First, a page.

There is only one version of Mass Planner available on the site, and that’s Mass Planner 2. It costs you $10 a month if you pay monthly, or $45 for a six month license. If you go for the six month license, you get 24 instead of 12 social accounts as your base limit, you get the Flicker-Pinterest module for free, and you save money. The additional modules each have their own fees, you will have to log in to see them.
Mass Planner Drawbacks
There are a handful of drawbacks to this program. It is by no means perfect, though it’s very good for scheduling a bunch of different social networks all at once.
- Bulk scheduling isn’t a great marketing idea. Social media requires you to be social, and that requires you to have a close in view of what’s going on. Bulk scheduling makes it very tempting to schedule out all of your posting for months on end, and forget about the sites. They won’t grow without you, though. The ideal way to use bulk scheduling, to me, is to use it for broad overarching marketing while keeping your close-up day to day marketing manual. For example, say you’re promoting an event that takes place six months from now. There’s nothing wrong with bulk scheduling posts about it throughout the next six months so you’re guaranteed to have those mentions in your feed, so long as you also post other things in your feed occasionally.
- Article spinning is very tempting but, overused, and can come back to hurt you in a big way. It’s just another variation to the idea that the more hands-off and automatic you make your presence on social media, the less people will actually engage with you and the less they’ll care to help you out. In general, you shouldn’t spin content. The only reason I think anyone should have an article spinner on hand, social media or otherwise, is when making dummy sites or accounts in order to run tests that you need the impression of content to sustain.
- It’s only available on Windows computers. This means anyone using Apple or Mac devices, as well as anyone running Linux, will be unable to natively run Mass Planner. Also, if you primarily use tablets or mobile devices for your business, you won’t be able to use Mass Planner at all. Macs at least have the ability to run Windows in a virtual machine, and Linux users of course can set up any sort of emulation they want. However, it’s not a very highly recommended course of action, because of the next point.
- It doesn’t run on the cloud, so it needs to run on your PC constantly. Mass Planner is not a web app, it’s a piece of software. This seems unusual because so much is on the cloud these days, and there are dozens of social media management apps running on the cloud, that a stand-alone software application is unusual. You need the software running 24/7 as long as you have posts scheduled, and you need an active, functional internet connection for it to be able to make those posts.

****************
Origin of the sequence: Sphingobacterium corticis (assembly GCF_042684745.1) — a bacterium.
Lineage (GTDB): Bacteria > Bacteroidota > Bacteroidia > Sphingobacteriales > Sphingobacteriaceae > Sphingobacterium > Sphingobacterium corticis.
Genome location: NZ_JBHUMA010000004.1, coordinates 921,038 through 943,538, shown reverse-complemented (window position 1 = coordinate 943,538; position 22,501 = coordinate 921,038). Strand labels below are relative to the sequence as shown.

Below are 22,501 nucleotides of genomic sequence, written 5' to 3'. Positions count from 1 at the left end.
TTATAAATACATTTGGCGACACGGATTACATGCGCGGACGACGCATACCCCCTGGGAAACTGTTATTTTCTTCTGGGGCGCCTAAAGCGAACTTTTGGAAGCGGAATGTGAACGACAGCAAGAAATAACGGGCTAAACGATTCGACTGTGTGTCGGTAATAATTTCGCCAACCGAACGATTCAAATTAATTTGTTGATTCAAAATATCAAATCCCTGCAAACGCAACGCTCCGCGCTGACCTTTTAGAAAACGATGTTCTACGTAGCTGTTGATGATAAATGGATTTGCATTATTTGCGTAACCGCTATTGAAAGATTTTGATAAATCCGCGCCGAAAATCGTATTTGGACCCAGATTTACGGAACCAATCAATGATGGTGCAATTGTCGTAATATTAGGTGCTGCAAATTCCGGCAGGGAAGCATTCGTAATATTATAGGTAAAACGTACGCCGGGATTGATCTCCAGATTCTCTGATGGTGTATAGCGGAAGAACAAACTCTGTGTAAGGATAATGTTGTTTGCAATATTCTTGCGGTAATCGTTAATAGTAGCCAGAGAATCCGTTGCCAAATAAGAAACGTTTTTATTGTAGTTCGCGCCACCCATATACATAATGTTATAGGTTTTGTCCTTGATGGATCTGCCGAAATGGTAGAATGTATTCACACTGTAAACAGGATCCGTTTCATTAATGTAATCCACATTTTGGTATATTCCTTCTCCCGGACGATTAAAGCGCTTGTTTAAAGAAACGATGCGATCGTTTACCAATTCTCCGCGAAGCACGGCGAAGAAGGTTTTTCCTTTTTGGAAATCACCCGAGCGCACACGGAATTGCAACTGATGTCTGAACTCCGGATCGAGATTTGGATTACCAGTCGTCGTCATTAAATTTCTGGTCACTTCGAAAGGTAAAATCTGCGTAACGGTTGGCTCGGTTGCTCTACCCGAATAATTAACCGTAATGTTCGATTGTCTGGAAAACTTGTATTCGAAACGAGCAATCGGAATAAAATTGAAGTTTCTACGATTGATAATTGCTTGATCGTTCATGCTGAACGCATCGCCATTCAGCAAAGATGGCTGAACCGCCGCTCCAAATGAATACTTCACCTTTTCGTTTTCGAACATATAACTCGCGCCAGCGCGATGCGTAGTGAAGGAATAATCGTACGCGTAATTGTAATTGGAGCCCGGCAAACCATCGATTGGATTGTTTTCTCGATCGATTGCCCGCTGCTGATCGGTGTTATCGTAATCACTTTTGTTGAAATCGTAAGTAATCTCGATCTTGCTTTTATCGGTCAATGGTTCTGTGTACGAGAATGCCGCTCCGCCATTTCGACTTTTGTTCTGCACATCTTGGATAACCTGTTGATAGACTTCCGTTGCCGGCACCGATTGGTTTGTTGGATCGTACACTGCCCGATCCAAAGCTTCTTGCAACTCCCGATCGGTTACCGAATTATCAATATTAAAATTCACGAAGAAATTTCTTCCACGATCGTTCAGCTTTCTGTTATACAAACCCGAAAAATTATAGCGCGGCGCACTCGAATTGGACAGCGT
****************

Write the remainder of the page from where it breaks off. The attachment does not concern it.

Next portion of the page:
On the plus side, at least it’s not going to hurt you directly to be posting through a third party API. The only possible detriment is if you’re too focused on Mass Planner and not focused enough on your feed. If you forget engagement and ignore your followers, you’re losing out on a lot of the value of social media in the first place.
The Good and Bad of Mass Planner
Mass Planner is not a bad app, I want to say that right up front. It’s good at what it does, though it goes about it in a roundabout way. It doesn’t use the usual scheduling methods that cloud apps use, and it doesn’t become an all in one social media dashboard the way something like Hootsuite does. It’s designed specifically for making posts, typically posts in bulk, scheduled in a quick and easy way.
As such, I think Mass Planner is great as a supplemental part of a marketing plan. I made the example above of marketing an event a few months out, and using Mass Planner to schedule posts for it every few days for months until the event arrives. That’s going to be the typical use case scenario.
Where Mass Planner fails is the lack of any ability to really engage with your followers. There’s no comment integration beyond a few automatic response features. If people ask you questions, you need to actually check in to answer them.
As such, I recommend using Mass Planner for your backbone, your overarching constant messaging. The kinds of things you pin to your page, or the kinds of things you’re advertising on an ongoing basis. These are the sorts of posts you make in bulk, spin, and schedule.
If you’re trying to use Mass Planner as your sole form of social media management, you’re going to be sorely disappointed. It simply lacks too many features to be a good management hub.
At first glance, I really dislike the fact that Mass Planner needs to be running all the time in order for it to work. It makes sense why it does, of course, because it doesn’t take advantage of scheduling APIs that exist for these networks already. However, this problem can be largely mitigated by setting up a Windows VPS on a web host. This is essentially creating a micro-cloud of your own, a Windows environment running on a server you don’t have to maintain.
It’s guaranteed to be up and connected even while your computer is not. Put Mass Planner on it, and it will do its thing without taking up your own system resources. You can read the Mass Planner tutorial on setting it up here. Just be aware that their recommended free VPS system isn’t necessarily the best; there are a lot of alternatives to Amazon Web Services out there.
One other thing Mass Planner has going for it is their customer service, which is unusually stellar for a company producing a tool that is clearly meant for gray hat marketers. Gray hats are notorious for being the sort of people who get angry and unreasonable very quickly, so a lot of similar apps are made in a fire-and-forget way. Make the sale then ignore the customers, because it’s more hassle than its worth to support them. Mass Planner goes the other way and brings in full support, and as such they have cemented themselves as pretty much the best tool for what they do in their niche.
There are better tools out there that do more, that can’t be denied. If you want a complete social media dashboard or a more complete analytics suite, there are other options to consider. On the other hand, those tools tend to be more expensive. It’s a tradeoff that only you, dear reader, can decide if you want to make.
What do you think about Mass Planner? Let us know in the comments below!